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Author observes bald eagle nesting seasons in Kirkland’s Heritage Park
A new book is in the works about how bald eagles develop, learn to fly, and start families of their own, and the eagles of Kirkland’s Heritage Park are prominently featured.
“Year of the Eagle,” by local nature photographer Kevin Ebi, is the result of nearly 1,000 hours of observation at the Kirkland nest, in addition to numerous trips to rivers in Washington and British Columbia to study the development of older eagles. Ebi observed and documented three full nesting seasons in Heritage Park.
Among his surprising findings is that young eagles will sometimes play games to help each other learn to fly. In 2011, there was a sizable gap in the capabilities of the two juveniles and the book documents in words and pictures how the stronger eagle seemed to invent games to help its weaker sibling.
“Even though it was capable of flying across the park, it would fly to the very next tree and scream at its sibling,” Ebi said. “Eventually, the weaker eagle flew to join its sibling. They shared a branch, briefly touched wings and the stronger juvenile flew to the next tree and repeated the process.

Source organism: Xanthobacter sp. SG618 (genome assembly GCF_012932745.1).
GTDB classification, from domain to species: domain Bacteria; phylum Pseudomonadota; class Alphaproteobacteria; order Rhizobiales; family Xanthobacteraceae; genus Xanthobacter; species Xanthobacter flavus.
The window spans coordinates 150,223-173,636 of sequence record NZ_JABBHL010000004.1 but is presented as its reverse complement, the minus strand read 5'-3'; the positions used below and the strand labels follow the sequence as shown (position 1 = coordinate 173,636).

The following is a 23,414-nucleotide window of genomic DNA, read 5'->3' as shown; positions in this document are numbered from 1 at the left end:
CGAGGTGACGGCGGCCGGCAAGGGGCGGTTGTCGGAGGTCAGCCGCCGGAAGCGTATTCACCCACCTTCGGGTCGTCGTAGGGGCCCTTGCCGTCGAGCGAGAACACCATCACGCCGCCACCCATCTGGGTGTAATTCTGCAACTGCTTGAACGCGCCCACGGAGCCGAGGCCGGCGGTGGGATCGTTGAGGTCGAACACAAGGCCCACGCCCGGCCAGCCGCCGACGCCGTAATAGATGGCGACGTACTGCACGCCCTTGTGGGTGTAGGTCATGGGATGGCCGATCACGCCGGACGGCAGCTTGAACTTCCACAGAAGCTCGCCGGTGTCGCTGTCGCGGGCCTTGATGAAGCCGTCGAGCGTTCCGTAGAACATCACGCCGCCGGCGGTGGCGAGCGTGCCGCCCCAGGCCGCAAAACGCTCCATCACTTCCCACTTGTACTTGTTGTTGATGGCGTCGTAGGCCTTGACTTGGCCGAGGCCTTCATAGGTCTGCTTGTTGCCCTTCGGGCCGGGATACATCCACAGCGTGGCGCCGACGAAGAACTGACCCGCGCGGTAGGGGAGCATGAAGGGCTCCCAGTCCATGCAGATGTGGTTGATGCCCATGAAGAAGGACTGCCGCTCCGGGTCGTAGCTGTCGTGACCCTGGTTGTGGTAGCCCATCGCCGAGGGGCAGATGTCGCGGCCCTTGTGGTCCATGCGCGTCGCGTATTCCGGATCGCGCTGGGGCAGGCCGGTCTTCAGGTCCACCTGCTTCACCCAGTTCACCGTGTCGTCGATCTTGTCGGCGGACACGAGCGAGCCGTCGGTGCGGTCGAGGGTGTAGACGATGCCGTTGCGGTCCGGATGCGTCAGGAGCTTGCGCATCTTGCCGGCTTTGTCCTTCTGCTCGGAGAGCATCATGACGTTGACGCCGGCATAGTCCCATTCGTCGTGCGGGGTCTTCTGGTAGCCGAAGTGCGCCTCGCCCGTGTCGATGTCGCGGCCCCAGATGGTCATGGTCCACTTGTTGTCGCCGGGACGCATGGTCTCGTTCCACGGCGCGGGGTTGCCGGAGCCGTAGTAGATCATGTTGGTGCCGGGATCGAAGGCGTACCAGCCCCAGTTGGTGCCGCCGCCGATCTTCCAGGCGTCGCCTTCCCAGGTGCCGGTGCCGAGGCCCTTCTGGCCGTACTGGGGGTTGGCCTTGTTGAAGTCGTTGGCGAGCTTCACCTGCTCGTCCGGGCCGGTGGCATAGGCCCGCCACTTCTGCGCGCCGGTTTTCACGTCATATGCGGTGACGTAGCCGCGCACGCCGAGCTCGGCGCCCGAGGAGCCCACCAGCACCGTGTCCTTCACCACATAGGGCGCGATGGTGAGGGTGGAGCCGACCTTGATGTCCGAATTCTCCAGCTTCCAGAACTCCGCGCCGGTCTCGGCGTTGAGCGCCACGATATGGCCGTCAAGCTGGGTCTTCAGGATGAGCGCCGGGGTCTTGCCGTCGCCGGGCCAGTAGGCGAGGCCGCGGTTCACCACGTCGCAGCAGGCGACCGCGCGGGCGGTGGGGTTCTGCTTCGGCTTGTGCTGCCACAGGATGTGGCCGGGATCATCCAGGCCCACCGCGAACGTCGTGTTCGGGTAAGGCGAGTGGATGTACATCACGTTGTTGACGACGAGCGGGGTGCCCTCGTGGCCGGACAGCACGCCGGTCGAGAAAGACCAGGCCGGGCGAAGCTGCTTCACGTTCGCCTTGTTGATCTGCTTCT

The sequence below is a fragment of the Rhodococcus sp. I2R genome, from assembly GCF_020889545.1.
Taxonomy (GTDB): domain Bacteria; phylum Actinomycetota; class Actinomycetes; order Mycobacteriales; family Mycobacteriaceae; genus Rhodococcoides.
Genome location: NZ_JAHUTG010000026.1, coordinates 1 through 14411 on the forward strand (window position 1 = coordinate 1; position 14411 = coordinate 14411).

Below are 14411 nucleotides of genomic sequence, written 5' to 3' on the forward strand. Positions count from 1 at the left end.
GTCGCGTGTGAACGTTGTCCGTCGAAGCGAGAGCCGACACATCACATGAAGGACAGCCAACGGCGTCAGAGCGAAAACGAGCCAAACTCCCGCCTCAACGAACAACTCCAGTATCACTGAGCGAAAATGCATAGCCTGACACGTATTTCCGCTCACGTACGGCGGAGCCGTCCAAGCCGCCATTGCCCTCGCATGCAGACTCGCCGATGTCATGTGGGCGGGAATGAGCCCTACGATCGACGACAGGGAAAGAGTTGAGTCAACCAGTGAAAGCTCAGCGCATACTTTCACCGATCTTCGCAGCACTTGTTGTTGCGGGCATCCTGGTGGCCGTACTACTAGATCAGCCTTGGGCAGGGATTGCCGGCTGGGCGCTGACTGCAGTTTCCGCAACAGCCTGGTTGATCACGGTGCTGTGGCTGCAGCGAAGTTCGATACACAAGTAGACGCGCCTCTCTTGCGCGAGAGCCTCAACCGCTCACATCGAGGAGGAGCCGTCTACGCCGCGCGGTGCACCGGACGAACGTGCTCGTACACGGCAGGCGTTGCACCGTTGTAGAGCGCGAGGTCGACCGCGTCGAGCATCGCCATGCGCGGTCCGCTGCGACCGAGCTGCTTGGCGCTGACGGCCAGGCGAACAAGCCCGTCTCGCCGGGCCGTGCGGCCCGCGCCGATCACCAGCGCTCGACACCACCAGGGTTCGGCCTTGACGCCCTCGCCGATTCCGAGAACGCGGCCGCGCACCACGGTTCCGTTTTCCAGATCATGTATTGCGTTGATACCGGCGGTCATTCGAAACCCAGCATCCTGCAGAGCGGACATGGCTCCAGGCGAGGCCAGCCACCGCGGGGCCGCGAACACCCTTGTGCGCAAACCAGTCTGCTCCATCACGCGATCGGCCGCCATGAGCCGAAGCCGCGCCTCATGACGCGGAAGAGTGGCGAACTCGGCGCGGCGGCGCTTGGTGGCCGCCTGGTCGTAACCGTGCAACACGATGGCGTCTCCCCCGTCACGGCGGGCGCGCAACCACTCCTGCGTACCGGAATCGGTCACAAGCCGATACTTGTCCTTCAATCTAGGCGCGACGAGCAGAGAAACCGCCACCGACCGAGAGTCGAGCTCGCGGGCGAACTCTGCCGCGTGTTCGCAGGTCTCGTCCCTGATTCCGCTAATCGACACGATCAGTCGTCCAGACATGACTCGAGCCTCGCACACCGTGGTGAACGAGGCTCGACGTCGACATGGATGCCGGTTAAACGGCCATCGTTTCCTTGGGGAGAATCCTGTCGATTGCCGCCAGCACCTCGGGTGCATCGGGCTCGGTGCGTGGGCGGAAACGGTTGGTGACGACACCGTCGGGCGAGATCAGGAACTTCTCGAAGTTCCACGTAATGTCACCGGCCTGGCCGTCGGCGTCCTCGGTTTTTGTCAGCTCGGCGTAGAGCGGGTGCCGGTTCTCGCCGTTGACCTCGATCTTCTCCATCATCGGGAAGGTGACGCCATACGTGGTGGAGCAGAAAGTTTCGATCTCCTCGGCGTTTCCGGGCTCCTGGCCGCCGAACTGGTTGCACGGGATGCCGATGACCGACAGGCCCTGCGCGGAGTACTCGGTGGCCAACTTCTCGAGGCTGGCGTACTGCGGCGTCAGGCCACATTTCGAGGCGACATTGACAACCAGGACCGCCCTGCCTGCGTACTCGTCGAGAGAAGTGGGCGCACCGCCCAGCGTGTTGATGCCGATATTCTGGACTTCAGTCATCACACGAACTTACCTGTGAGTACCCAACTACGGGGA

“As the weaker eagle grew stronger, the older eagle stepped up the games. It would break sticks off trees, get its sibling to chase it, then drop the stick in midair. It seemed like it was hoping the younger one would try to catch it.”
The project also documents how the eagle parents significantly curtail the amount of food they deliver when they believe it’s time for the young to leave the nest.
For more information, visit YearOfTheEagle.com.